Why looking after yourself is important as a parent
Raising children is an important job, and looking after yourself helps you do the job well. That’s because looking after yourself physically, mentally and emotionally helps you give your children what they need to grow and thrive.
Looking after yourself involves looking after your relationships, your health and your wellbeing.
When you’re focused on looking after babies or children, it’s easy to forget or run out of time to look after these parts of your life. But looking after yourself is worth it – it’s good for you and good for your children.
Looking after your relationship with your partner
For parents with partners, looking after your relationship can help you both get the most out of being parents and partners.
Open communication can help you cope with the relationship changes and challenges that come with raising children. You might be getting less sleep, less time to talk to each other, and less time alone with each other. This can sometimes lead to disagreements.
You can handle these tensions and keep your relationship positive by talking with each other about how you’re feeling and finding ways to support each other. It also helps to pick your battles and set aside a time and place to discuss frustrations and work out solutions.
Setting realistic expectations, being understanding and forgiving each other can often make the difference between staying together and drifting apart.
In the first 6-8 weeks after your baby is born, it helps not to expect too much from yourself or your relationship. This is a time of transition, and the most important things are getting to know your child and managing sleep deprivation!
Looking after yourself: activity, food and rest
Three things make a world of difference to your energy levels and ability to help your children grow and thrive:
- staying active
- eating healthy food
- getting as much rest as you can.
Regular exercise improves circulation, increases your overall metabolism, boosts the immune system and makes you feel good. A daily walk gets you out of the house and into the fresh air. A change of scenery can do wonders for your mood, or you can just jump around the house listening to your favourite music.
Healthy food gives you energy. Have some simple food on hand, like fresh vegetables cut up ready to eat with dips, fruit, yoghurt and wholegrain bread.
When it comes to rest, there are two golden rules: go to bed early, and nap whenever you can!
You can read more about healthy lifestyle choices for parents, healthy eating and exercise for parents and better sleep for parents.
Postnatal depression in women and men
Postnatal depression in women and postnatal depression in men can affect parents in the weeks and months after their babies are born.
Symptoms of PND include sleep and appetite disturbance, crying, inability to cope with daily tasks, exhaustion, irritability, anxiety, fear of social contact or fear of being alone, feelings of guilt, loss of confidence, and negative and even suicidal thoughts.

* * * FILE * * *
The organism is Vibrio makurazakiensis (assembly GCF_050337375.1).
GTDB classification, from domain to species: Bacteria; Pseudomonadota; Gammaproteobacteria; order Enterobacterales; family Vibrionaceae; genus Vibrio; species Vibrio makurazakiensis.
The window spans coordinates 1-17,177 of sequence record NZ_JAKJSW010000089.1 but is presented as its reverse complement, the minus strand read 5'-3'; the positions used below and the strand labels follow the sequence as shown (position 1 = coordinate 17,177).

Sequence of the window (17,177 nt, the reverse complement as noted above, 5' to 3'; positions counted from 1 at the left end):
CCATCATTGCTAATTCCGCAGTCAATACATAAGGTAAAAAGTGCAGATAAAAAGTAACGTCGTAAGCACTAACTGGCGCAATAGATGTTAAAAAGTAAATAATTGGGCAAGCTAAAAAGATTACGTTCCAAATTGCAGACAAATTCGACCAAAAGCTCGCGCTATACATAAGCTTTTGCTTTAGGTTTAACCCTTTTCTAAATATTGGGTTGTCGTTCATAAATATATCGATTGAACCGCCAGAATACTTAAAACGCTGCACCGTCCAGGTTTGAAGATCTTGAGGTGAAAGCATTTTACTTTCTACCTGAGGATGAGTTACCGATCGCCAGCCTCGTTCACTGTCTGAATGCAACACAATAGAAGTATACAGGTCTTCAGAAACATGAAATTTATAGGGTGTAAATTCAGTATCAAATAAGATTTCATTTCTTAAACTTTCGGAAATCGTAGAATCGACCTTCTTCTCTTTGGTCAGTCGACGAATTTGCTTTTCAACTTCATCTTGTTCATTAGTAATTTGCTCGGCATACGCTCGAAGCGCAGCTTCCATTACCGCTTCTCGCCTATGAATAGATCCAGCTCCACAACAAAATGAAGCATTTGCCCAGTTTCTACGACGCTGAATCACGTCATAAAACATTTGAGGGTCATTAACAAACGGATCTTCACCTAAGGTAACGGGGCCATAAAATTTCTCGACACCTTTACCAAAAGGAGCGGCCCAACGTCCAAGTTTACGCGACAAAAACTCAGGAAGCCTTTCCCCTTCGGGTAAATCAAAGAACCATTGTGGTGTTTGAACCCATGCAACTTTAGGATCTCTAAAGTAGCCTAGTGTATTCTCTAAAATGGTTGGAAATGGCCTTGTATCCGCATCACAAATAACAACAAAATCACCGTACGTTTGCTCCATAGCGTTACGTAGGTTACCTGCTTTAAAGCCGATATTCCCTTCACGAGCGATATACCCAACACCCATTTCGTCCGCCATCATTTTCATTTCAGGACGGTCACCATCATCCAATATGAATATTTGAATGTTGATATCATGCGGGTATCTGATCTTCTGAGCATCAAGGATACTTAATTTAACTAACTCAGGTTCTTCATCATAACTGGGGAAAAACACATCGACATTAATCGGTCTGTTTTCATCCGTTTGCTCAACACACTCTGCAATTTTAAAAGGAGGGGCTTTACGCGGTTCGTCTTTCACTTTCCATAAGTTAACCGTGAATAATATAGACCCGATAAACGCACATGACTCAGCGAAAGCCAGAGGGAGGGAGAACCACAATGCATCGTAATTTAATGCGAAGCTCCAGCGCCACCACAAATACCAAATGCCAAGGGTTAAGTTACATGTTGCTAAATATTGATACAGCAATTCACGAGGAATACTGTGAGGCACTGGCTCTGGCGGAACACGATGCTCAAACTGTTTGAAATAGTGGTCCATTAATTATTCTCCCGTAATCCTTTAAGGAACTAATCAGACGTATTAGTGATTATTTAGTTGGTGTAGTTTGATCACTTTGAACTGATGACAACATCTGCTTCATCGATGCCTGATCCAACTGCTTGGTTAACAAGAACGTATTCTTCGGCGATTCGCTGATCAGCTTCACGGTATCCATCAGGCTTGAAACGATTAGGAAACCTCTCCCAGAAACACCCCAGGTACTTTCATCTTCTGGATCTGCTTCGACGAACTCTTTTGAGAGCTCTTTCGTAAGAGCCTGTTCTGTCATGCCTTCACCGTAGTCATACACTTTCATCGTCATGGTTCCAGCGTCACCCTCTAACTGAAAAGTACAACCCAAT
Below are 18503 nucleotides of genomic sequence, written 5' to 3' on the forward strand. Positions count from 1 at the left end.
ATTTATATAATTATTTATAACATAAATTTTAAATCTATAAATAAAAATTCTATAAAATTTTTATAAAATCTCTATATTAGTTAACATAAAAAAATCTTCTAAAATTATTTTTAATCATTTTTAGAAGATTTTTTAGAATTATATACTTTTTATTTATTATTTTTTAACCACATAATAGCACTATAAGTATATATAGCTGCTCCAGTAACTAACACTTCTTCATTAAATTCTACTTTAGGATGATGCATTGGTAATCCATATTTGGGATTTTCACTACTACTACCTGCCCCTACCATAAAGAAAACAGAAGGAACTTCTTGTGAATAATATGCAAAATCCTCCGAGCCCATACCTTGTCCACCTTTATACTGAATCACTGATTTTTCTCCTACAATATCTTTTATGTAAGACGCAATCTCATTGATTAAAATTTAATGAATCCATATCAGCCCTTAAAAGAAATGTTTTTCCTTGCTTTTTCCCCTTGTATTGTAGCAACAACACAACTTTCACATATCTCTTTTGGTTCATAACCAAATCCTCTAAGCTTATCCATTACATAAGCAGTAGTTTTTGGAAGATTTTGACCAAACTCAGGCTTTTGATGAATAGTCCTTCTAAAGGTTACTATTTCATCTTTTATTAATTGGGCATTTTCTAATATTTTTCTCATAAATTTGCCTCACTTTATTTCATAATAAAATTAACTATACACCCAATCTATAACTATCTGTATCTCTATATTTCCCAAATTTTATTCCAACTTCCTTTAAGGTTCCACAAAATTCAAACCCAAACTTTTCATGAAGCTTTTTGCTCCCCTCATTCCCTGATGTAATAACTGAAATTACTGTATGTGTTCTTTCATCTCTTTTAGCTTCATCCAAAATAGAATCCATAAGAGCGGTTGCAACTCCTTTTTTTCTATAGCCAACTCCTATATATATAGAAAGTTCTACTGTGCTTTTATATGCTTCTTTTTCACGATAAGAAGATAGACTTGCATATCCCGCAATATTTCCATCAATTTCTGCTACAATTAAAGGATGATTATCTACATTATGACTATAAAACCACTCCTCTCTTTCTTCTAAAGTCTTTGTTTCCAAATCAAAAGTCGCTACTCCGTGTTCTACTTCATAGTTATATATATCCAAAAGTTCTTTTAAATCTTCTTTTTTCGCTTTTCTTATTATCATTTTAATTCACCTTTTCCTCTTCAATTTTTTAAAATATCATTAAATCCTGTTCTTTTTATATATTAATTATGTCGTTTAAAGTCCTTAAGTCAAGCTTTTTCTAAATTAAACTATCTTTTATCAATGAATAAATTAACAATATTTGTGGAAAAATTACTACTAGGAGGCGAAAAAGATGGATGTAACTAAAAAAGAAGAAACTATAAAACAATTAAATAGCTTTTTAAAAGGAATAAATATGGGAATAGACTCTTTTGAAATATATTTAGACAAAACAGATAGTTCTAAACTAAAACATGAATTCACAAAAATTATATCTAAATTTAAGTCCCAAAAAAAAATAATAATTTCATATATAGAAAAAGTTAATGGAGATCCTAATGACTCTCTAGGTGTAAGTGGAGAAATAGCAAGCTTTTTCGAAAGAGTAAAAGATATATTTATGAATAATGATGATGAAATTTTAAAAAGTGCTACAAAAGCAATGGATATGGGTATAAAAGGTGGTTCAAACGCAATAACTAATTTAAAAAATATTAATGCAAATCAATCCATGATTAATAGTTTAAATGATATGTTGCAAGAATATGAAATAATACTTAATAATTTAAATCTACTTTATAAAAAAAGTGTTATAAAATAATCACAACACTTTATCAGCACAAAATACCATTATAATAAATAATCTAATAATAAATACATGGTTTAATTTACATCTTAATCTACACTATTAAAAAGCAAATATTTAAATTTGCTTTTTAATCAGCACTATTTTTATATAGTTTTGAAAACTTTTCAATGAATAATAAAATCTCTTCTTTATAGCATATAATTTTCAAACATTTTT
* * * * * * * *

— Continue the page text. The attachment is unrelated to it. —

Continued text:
It’s very important for you to recognise the signs of postnatal depression and ask for help as soon as possible. You don’t have to cope by yourself. Talk to your GP, your child and family health nurse or another health professional. With proper diagnosis and treatment, help and support, people usually make a full recovery from PND.
Dealing with stress
Most parents feel stressed from time to time.
After all, raising children is an important and challenging job. For example, there are everyday challenges like getting yourself and the children out the door and off to school and work on time. And you might sometimes have to navigate bigger challenges like financial issues, health concerns, relationship issues and so on.
You can manage stress by thinking positively, using routines, staying connected with others, and making time for yourself. Even a few minutes alone to drink a cup of tea can help bring your stress levels down.
Asking family or friends for support – or just talking to others about how you feel – can take the pressure off too.
If you’re feeling frustrated, distressed or like you can’t cope, put your child in a safe place – for example, a cot or bed – and take some time out until you feel calmer. Or ask someone else to look after your child for a while. Never shake a baby or child. It can cause bleeding inside the brain and likely permanent brain damage. It’s OK to ask for help. If you’re having trouble coping, call your local Parentline.
Looking after yourself by getting support
A range of services can help you as you navigate the challenges that come with raising children. You can get free parenting advice in every state of Australia by calling a parenting hotline. There are also many services and support options that can help you.